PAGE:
Cooking salmon in the sink…in my kitchen
In my kitchen this month is….drum-roll…a new sink! Gleaming and shiny; I can’t help a little smile of glee whenever I see it. Over the top reaction you might think, but as a tenant (as expats we rent our house) I have little say about the fixtures and fittings. The final straw came when our old, white, chipped sink sprang a leak; it’s incredible what a difference this sleek, stainless replacement makes to the appearance of the whole kitchen.
For such a pivotal piece of equipment in the kitchen the importance of the sink doesn’t get mentioned very often. I’ve been reading about decluttering recently (a bit of a New Year, turn-over-a-new-leaf activity probably shared with many) and found a popular website aiming to get people to sort out their messy lives by starting with a clean sink. It’s a fact that everyone always ends up in the kitchen at parties but if there’s a couple or more of you working together, the sink becomes the hub and people find their own role in the washing up hierarchy.
Speaking of washing up, David Lebovitz recently published a very entertaining article about it and Nigel Slater dedicated a whole chapter to this essential activity in his book Appetite extolling the virtues of this comforting ritual (not sure I’d agree).
So how about cooking in a sink? Due to concerns about the chemical content (even in organic farmed fish) I have eaten much less salmon in the last few years. But I found this video the other day ab0ut ‘sous-vide’ at home and just had to try it. ‘Sous-vide’ (meaning under vacuum) uses sealed bags in a water bath – in this case it means in a plastic bag in the sink. The video is very precise but I was being distracted by my husband and daughter and cooking something else at the same time, so I just put the salmon in a bag, poured in some olive oil and put it in a sink full of hot water from the tap. About 15 minutes later I had a look. It was like magic. The salmon was cooked perfectly. It was different in texture to traditional poached salmon, a bit less flaky and a little bit firmer. I would reduce the amount of oil next time as farmed salmon is an oily fish anyway (do you need oil at all?). Maybe I’d add some herbs, like dill, in the bag too.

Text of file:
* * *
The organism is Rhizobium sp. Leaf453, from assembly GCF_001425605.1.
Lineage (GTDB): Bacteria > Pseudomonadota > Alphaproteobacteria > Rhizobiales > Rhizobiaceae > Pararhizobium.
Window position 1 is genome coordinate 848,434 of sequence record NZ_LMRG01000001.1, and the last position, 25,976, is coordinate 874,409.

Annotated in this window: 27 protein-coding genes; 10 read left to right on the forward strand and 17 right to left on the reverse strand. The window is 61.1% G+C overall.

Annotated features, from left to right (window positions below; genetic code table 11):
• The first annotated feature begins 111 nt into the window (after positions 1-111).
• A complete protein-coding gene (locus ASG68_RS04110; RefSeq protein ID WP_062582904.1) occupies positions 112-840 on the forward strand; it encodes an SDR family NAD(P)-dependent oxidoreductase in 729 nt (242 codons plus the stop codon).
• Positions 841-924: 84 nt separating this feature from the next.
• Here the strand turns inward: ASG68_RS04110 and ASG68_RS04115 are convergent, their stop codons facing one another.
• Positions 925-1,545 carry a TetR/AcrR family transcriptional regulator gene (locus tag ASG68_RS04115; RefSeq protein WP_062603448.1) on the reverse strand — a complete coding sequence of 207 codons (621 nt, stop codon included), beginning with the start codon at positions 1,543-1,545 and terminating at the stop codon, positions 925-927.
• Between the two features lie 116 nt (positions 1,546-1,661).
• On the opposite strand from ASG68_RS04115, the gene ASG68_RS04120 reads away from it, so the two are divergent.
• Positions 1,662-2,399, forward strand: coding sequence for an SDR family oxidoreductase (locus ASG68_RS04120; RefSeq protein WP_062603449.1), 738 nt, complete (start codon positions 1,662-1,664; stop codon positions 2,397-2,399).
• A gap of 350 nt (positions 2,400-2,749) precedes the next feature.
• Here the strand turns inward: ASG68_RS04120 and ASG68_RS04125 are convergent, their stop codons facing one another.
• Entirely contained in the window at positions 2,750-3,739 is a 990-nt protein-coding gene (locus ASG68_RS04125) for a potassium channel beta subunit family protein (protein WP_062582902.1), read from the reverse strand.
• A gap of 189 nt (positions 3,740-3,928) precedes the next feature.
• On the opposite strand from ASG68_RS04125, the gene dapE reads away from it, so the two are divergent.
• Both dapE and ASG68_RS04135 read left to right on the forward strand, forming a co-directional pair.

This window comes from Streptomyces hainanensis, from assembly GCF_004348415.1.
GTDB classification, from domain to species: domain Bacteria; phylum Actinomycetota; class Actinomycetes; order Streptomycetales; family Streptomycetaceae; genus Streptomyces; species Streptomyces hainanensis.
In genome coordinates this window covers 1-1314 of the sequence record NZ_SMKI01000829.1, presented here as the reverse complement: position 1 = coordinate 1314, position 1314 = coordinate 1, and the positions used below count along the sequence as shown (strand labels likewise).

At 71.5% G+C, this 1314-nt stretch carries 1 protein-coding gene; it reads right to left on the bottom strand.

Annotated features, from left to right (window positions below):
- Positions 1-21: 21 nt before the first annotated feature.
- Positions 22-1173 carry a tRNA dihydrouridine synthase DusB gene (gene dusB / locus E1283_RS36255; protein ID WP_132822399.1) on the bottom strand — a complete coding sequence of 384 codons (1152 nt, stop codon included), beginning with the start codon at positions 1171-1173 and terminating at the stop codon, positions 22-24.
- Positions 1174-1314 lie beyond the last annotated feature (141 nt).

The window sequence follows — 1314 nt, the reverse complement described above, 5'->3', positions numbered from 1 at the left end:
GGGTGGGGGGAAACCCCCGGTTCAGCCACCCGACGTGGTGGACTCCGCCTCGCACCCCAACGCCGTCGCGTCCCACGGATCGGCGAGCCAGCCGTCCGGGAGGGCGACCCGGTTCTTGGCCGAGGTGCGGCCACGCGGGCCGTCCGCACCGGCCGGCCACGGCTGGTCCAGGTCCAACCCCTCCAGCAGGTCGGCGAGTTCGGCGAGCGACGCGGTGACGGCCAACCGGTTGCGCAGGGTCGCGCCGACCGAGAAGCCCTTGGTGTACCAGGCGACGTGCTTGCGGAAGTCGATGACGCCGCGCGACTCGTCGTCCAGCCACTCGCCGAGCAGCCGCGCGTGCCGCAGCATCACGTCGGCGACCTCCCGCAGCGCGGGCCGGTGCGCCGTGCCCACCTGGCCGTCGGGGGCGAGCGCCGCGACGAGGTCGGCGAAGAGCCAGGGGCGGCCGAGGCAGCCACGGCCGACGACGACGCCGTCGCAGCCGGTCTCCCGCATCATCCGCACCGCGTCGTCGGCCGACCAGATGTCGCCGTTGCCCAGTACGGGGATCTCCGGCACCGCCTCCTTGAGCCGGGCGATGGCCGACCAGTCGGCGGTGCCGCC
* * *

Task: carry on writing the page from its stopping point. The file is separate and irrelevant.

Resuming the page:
Five things to do with salmon cooked in the sink:
- Serve it cold with mayonnaise, iceberg lettuce, a generous squeeze of fresh lemon juice and freshly ground black pepper
- As an open sandwich on rye bread with sour cream and dill (or on blinis).
- Flake and combine with mashed potatoes, shape into rounds, dip in beaten egg and breadcrumbs and shallow fry as fish cakes.
- Pan fry for a few moments with finely chopped hazelnuts, sesame seeds, ginger and butter to warm through and add flavour.
- Add to spiced rice and semi-soft hard boiled eggs for an excellent kedgeree.
Instructions (this can hardly be called a recipe!):
- Put your boneless salmon steak in a ziplock plastic bag with a drizzle of oil (if serving warm you can use a little melted butter).
- Smooth upwards to remove as much air as possible and seal the bag
- Place into a sink filled with freshly drawn water from the hot tap only.
- Check after 10- 15 minutes (depending on the size of your salmon). If it is opaque all the way through it is cooked (or use a probe if you have one). Remove the skin (it will peel away easily) and serve hot or cold.
You can’t cook a whole salmon in a plastic bag, but it’s easy to poach if you have a fish kettle or large roasting tin just a little bit bigger than the fish. Cover the fish with cold water, add salt, bring to the boil, turn off the heat and leave, covered (with a lid or foil), until it has cooked. Whatever its size, the fish will be perfectly cooked (unless the pan is much too big for the fish, or too small so the fish is fitted in too tightly meaning there isn’t enough water).
What’s in your kitchen in January? Pop over to Fig Jam and Lime Cordial to peep into Celia’s lovely kitchen and others around the world.
Have you ever cooked in the sink? Or ‘sous-vide’? Do you love or loathe washing up? And do you always end up in the kitchen at parties?